DRIP PORTFOLIO
Drip Investors Don't Need Regis

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By George L Smyth
May 9, 2000

I read recently that there are over nine million millionaires in the United States. It appears that this exclusive club is no longer relegated to such a small handful of people. The first thought might be to wonder why there are so many at this time. After all, only two people have gone all the way on Who Wants to Be a Millionaire?

The answer, of course, has to do with the current state of the stock market. It is no secret that we are now working under a new set of rules, and those who have accepted and embraced this change have been the beneficiaries.

I wondered if someday I might be able to join this not-as-exclusive-as-before club. As Drips are an important part of my investment strategy, I decided to see if the slow and steady process would get me there.

To this end, you can use a retirement and savings calculator (like the ones here on the Fool) to try to gauge the future value of your investments. You can enter the amount of a regular purchase, expected percentage increase, number of purchases per year, and number of years, and the calculator returns the future value of your investment. Expecting a percentage increase of 11% (the approximate market average since 1926), it is clear to see how important the aspect of time plays.

Years  Amount per Month   Future Value
 40         $120          $1,032,015.26
 30         $360          $1,009,627.11
 20         $1,160        $1,004,140.12

These numbers reinforce my approval for the presence of the college-aged on the discussion boards. With time on their side, becoming a member of the millionaires club is certainly attainable, as long as they maintain their Foolish attitude.

I expect to change careers in about 20 years (I can't imagine actually "retiring," but I can imagine changing to a profession where I can set my own hours and not depend upon financial remuneration), so this may not be the exclusive path for me.

But note the operative word "exclusive" in the above paragraph. Although Drips may not be the only path to take, they can be an integral part of a coordinated investment plan.

I am fortunate to have an employer who matches 7.5% of my salary in their retirement plan. Certainly, I contribute the maximum amount to receive this free money. In my pre-Foolish days, this was not the case. However, I am now taking advantage of these opportunities as they present themselves.

Additionally, I set aside a small amount of money each month, which allows me to make an occasional outright purchase. It isn't much -- an amount small enough to escape my notice -- but it allows me to take advantage of the occasional growing company that captures my notice. An eBay here, an Ariba there -- good choices can really kick-start one's portfolio.

So I may make it after all, because I am using this slow and steady approach as part of my investment plan. Preparing a winning strategy -- one that is right for you -- is the key to attaining one's goal. Therefore, next week I will begin a series on the lifetime of a Drip investment, from thinking about starting through selling. Drips can be a great anchor for your overall trek to membership in the club.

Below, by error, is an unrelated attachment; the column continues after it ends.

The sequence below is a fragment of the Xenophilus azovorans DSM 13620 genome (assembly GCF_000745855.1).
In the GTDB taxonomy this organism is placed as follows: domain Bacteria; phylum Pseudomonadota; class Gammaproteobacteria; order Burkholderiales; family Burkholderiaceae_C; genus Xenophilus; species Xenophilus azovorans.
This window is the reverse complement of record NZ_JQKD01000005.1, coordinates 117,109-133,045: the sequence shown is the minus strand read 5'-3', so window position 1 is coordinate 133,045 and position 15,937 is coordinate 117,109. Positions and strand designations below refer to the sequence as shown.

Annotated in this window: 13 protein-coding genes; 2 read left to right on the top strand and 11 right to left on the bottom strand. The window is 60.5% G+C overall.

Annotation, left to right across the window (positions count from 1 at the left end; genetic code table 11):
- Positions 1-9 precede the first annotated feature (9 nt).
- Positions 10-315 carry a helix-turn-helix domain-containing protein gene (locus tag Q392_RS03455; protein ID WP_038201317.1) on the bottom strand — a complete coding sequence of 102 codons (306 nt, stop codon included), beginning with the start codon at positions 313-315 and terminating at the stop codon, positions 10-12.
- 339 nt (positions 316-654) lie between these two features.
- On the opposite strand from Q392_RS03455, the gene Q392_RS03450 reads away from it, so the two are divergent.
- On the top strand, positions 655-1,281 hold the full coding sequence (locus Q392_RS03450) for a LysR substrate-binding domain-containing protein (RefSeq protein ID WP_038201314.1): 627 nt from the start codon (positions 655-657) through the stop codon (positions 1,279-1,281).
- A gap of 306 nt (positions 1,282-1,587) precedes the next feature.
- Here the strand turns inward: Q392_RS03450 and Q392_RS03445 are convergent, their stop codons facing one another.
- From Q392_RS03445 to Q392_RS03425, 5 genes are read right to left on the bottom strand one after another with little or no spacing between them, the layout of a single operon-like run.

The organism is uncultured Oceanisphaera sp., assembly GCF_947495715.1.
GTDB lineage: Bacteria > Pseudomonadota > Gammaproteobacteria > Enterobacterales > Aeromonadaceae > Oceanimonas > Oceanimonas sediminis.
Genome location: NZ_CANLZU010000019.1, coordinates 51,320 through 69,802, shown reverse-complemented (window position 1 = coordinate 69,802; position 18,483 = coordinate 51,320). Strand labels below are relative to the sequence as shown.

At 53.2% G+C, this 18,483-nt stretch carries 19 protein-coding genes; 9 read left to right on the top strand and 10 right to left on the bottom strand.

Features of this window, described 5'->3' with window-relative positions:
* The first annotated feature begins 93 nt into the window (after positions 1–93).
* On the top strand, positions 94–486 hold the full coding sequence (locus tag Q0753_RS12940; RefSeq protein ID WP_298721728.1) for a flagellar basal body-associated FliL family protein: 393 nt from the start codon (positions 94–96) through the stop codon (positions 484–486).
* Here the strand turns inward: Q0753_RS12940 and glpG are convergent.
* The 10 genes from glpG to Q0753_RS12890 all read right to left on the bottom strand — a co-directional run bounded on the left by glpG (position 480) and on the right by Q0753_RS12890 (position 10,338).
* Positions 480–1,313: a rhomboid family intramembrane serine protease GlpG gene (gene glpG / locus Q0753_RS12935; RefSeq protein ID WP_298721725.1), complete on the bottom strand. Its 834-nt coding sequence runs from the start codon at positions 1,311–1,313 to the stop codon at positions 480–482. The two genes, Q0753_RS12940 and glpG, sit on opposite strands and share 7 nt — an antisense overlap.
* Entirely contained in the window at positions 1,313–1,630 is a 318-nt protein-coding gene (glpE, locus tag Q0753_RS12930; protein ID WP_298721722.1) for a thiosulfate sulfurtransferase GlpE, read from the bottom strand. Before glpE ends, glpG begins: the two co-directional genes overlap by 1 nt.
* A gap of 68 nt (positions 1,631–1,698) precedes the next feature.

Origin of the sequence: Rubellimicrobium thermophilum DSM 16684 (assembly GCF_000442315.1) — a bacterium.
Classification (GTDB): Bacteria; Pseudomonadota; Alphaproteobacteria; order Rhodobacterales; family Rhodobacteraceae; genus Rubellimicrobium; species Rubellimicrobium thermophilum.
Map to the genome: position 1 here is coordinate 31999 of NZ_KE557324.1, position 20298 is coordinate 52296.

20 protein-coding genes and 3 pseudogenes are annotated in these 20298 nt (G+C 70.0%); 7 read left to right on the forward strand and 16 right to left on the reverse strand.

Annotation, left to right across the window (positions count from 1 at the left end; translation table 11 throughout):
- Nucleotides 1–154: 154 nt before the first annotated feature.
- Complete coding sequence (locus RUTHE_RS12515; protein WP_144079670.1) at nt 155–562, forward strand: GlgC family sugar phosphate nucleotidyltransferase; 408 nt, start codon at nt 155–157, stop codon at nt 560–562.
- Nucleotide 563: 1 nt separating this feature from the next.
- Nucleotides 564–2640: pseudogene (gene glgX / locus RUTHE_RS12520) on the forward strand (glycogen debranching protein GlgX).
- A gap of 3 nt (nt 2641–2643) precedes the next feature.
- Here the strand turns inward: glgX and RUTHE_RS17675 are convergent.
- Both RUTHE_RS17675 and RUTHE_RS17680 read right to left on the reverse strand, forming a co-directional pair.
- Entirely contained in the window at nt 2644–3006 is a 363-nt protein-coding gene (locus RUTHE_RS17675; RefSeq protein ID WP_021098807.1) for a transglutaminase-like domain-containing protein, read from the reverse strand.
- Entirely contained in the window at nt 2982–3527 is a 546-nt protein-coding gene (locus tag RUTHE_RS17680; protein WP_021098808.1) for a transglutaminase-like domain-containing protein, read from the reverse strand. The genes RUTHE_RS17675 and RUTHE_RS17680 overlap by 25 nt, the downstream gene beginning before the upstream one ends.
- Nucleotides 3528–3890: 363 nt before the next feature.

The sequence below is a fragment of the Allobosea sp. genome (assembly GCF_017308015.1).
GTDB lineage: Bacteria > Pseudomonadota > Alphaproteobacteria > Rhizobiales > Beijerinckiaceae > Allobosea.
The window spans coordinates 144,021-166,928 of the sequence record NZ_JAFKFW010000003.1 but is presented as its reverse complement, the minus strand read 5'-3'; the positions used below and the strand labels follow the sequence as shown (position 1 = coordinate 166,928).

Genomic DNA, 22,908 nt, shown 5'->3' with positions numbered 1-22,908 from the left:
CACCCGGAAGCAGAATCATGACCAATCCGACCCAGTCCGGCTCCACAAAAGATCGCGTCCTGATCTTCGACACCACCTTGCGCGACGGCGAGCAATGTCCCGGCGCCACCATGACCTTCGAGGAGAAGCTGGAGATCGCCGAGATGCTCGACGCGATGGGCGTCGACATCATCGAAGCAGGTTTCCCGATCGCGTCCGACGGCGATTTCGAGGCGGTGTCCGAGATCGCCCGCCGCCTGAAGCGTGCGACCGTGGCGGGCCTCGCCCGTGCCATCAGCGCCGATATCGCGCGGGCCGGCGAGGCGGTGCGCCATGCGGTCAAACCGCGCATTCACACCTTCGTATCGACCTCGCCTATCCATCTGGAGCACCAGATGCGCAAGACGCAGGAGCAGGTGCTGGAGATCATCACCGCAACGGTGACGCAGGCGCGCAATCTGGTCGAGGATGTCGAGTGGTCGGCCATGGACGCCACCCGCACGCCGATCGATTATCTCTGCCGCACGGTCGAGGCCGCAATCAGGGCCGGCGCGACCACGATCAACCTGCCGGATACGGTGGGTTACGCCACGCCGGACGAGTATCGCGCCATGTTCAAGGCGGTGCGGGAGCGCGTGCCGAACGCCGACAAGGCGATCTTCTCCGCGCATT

Drip Portfolio

5/9/2000 Closing Numbers
Ticker Company Day Chg % Chg Price
CPBCAMPBELL SOUP-7/16-1.48%$29.06
INTCINTEL CORP-11/16-0.58%$116.94
JNJJOHNSON & JOHNSON-3/4-0.85%$87.00
MELMELLON FINANCIAL CORP3/160.58%$32.44

  Day Week Month Year
To Date
Since
7/28/1997
Annualized
Drip -.47% -1.27% -2.31% 14.63% 48.93% 15.38%
S&P 500 -.84% -1.43% -2.77% -3.89% 50.42% 15.79%
S&P 500(DA) -.84% -1.43% -2.77% -3.89% 53.05% 16.51%
S&P 500(DCA) n/a n/a n/a n/a 23.40% 7.84%
NASDAQ -2.30% -6.07% -7.14% -11.90% 128.41% 34.53%

Trade Date # Shares Ticker Cost/Share Price LT % Val Chg
9/8/199722.9859INTC45.653$116.94156.15%
11/14/199714.965JNJ78.923$87.0010.23%
11/5/199831.5773MEL34.290$32.44-5.40%
4/13/19988.269CPB54.401$29.06-46.58%

Trade Date # Shares Ticker Cost Value LT $ Val Ch
9/8/199722.9859INTC$1,049.37$2,687.91$1,638.54
11/14/199714.965JNJ$1,181.08$1,301.96$120.88
11/5/199831.5773MEL$1,082.79$1,024.29($58.50)
4/13/19988.269CPB$449.84$240.32($209.52)
  Cash: $0.01  
  Total: $5,254.48  


Key
• S&P 500 (DA) = dividend adjusted. Dividends have been added to the total return of the index.

Note
Drip Port launched with $500 on July 28, 1997, adds $100 to invest every month, and the goal is to own $150,000 in stock by August of the year 2017. Due to the slow nature of dollar-cost-averaging and our relatively significant starting costs, we do not expect to seriously challenge the S&P 500 for the first three to five years as we build an investment base. The long-term advantages of dollar-cost-averaging still overcome the short-term disadvantages, however. Final note: our investment in Campbell Soup is frozen due to fees instituted in its investment plan. Click here for a history of all Drip Port transactions.